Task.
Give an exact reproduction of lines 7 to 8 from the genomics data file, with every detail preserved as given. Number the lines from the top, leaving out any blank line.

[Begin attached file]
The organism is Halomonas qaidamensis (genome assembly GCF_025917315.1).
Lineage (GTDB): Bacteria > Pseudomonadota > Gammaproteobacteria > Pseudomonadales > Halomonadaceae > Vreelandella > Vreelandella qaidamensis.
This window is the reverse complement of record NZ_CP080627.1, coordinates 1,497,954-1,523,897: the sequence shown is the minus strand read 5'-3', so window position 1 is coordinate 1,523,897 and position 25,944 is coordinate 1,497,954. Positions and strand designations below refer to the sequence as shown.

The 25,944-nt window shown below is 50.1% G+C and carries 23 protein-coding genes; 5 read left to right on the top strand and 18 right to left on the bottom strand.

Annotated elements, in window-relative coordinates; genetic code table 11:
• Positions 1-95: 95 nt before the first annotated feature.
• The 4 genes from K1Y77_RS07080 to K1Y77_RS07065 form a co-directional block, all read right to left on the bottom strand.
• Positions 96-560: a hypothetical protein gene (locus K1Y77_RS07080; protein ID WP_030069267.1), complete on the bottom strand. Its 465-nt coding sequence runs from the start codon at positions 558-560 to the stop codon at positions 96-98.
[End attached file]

• The 4 genes from K1Y77_RS07080 to K1Y77_RS07065 form a co-directional block, all read right to left on the bottom strand.
• Positions 96-560: a hypothetical protein gene (locus K1Y77_RS07080; protein ID WP_030069267.1), complete on the bottom strand. Its 465-nt coding sequence runs from the start codon at positions 558-560 to the stop codon at positions 96-98.